To achieve uniform cookies with a clean definitive shape, parbake the sheet of cookie dough before cutting it. When the sheet begins to look dry and the edges are just starting to barely turn golden brown, remove the tray from the oven.
You can now use a cookie cutter or slide the sheet carefully onto a large cutting board to trim the desired shapes with a knife. At this point, the cookies are already set in their shape and should retain a nice clean edge once you have finished baking them off.
The maple diplomat cream that is piped in between the cookies may sound foreign, but is closely related to a whole family of dessert creams which includes anglaise and standard pastry/patisserie cream. The reason I like using a diplomat cream is because it offers a middle ground in consistency between runny, sauce-like anglaise and thick and dense pastry cream.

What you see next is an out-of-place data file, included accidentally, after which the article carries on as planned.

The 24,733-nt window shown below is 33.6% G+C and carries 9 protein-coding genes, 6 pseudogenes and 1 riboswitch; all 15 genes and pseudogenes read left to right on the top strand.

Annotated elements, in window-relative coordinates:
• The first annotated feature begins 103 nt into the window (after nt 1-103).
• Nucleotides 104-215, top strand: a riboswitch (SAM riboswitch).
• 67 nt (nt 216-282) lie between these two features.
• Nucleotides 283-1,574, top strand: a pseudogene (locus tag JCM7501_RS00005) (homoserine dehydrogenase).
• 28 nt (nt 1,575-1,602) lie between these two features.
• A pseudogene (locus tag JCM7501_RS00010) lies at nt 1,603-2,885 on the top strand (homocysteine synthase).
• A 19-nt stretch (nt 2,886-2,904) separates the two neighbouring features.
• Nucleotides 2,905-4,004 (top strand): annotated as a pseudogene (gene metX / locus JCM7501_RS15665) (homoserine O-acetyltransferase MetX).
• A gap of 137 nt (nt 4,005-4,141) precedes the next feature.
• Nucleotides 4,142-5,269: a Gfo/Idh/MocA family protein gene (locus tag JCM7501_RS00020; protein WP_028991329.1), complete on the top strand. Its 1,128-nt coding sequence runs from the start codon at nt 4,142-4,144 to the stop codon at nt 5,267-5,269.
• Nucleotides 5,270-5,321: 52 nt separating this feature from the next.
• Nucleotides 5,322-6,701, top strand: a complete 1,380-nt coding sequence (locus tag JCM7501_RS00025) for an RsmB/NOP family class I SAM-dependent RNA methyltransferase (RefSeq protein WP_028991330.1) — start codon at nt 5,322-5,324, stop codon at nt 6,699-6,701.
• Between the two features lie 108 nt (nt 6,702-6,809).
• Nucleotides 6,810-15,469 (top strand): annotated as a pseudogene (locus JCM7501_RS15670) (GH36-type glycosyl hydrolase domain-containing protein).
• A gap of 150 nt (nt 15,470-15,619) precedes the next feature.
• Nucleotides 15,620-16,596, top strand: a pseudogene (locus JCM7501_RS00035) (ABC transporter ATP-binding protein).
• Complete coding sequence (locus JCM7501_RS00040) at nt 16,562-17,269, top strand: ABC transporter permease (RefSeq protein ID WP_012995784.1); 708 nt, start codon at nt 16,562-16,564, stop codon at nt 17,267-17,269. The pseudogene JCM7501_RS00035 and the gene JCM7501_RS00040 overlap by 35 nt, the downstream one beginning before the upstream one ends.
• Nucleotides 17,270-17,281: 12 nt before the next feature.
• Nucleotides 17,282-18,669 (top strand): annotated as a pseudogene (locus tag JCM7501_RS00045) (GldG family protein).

A diplomat is a pastry cream which is fortified with gelatin for structure, but cut with whipped cream for lightness. It maintains a pipe-able firmness and hold, but doesn’t overwhelm the other delicate pieces of the dessert.
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250 grams chopped pecans or pecan pieces
225 grams butter, softened
110 grams cream cheese
1/2 tablespoon vanilla extract
100 grams brown sugar
125 grams white sugar
1/4 teaspoon salt
315 grams all-purpose flour
- 1. Preheat oven to 350 degrees F.
2. Lightly toast pecans on a cookie sheet until they are fragrant and golden brown. Remove from the oven and allow to cool. Reserve a small portion for garnish, and blitz the remaining nuts in a food processor until they are in very small pieces. Be careful to not over process the nuts or they will start to look wet and clumpy when too much of the natural oil is released.
3. Blend softened butter and cream cheese together in a mixing bowl with the paddle attachment. Scrape down the bowl and continue to beat until there are no lumps. Add in vanilla extract.